The Ruling of the Court of Appeals

On 10 February 2016, Marlon and Maricel's petition for certiorari under Rule 65 was partially granted. Marlon's termination was held to be valid. As to Maricel, the Court of Appeals held that the NLRC and the Labor Arbiter erred in upholding the legality of her dismissal. The dispositive portion of the Decision12 reads:

WHEREFORE, the petition is PARTIALLY GRANTED. The Resolutions dated April 30, 2015 and June 26, 2015 of public respondent National Labor Relations Commission, Third Division, in NLRC LAC No. 04-001028-15/NLRC NCR No. 10-12582-14 are hereby AFFIRMED with MODIFICATIONS, in that the private respondents are ORDERED to pay MARICEL ARCILLA the following:

1) Backwages and all other benefits from September 26, 2014 until finality of this Decision;

2) Separation pay equivalent to one (1) month salary for every year of service;

3) Moral and exemplary damages in the amount of Php 50,000.00

4) Attorney's fees equivalent to ten percent (10%) of the total monetary award; and

5) Legal interest of six percent (6%) per annum on the total monetary awards from the finality of this Decision until full payment thereof.

The appropriate Computation Division of the National Labor Relations Commission is hereby ordered to COMPUTE and UPDATE the award as herein determined WITH DISPATCH.

All other aspects of the assailed Resolutions STAND.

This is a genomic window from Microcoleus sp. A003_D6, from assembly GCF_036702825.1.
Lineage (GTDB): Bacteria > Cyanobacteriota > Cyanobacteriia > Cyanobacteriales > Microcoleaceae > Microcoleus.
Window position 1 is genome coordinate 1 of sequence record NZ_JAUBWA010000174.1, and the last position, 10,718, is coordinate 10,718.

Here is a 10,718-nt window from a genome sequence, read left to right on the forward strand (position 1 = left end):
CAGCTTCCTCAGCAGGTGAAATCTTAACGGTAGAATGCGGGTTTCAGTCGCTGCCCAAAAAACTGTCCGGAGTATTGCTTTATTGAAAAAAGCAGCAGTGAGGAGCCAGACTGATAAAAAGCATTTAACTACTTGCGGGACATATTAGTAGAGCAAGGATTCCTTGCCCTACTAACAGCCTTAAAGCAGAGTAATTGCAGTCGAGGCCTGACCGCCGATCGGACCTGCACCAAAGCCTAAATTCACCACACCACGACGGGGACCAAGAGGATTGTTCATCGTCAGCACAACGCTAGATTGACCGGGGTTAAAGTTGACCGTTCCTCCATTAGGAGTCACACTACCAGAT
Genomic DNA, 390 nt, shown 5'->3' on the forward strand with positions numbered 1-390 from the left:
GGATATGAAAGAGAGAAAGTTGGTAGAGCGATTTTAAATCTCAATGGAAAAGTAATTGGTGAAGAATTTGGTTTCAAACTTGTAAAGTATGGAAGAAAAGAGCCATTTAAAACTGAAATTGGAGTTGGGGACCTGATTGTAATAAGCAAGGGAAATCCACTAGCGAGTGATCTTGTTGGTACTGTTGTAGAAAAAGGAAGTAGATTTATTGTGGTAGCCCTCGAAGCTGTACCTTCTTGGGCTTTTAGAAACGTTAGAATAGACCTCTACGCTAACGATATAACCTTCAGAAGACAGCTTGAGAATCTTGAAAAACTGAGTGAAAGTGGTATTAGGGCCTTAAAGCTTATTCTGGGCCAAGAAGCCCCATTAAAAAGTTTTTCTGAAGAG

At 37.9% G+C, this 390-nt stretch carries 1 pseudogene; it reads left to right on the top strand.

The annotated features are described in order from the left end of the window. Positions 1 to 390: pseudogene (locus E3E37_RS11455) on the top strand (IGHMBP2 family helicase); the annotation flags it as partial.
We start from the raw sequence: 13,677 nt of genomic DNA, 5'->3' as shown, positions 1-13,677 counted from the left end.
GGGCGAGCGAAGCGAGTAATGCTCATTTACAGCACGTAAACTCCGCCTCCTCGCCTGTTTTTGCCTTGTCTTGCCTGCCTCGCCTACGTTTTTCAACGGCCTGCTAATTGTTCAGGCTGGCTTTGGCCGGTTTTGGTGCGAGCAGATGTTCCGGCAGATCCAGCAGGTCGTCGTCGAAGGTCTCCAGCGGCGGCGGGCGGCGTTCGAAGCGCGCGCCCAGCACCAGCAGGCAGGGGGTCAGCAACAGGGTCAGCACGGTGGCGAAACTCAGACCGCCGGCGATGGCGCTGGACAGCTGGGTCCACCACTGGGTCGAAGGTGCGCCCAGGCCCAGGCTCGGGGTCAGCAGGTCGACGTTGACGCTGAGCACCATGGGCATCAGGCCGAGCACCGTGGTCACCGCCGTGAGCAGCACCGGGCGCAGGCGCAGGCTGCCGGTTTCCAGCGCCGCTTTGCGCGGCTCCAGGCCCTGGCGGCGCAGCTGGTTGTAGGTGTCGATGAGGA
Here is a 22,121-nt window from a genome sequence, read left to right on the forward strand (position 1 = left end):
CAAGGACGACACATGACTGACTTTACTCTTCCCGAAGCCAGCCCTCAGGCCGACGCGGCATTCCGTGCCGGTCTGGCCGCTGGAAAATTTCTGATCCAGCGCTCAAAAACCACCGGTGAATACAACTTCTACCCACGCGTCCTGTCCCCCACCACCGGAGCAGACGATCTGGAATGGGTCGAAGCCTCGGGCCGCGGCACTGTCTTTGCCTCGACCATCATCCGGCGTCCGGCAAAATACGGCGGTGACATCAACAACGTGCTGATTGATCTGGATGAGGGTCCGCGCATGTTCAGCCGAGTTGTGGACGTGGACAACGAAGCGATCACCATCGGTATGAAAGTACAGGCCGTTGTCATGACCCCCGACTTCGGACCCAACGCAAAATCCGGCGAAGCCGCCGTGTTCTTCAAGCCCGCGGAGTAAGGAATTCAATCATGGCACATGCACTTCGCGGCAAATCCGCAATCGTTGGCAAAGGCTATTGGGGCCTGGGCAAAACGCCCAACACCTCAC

The Issues

Marlon presents the following issues:

1. Whether the Court of Appeals erred in upholding the two resolutions of the NLRC, finding Marlon's dismissal to be valid and for just cause, and effected after due notice and hearing; and

2. Whether the Court of Appeals gravely erred in upholding the two resolutions of the NLRC, finding that Marlon was not entitled to his money claims.

The Ruling of this Court

We deny the petition.

Dismissals under the Labor Code have two facets: the legality of the act of dismissal, which constitutes substantive due process; and the legality of the manner of dismissal, which constitutes procedural due process.14

In this case, we do not dispute the findings of the Labor Arbiter, the NLRC, and the Court of Appeals that the manner of Marlon's dismissal was legal and in accordance with law.15 The requirement of procedural due process was met when Marlon was served with a first written notice containing the specific causes or grounds for his termination, when Marlon was called to attend an investigative hearing to explain his side, and when Marlon was served with a second written notice containing the justification for his termination.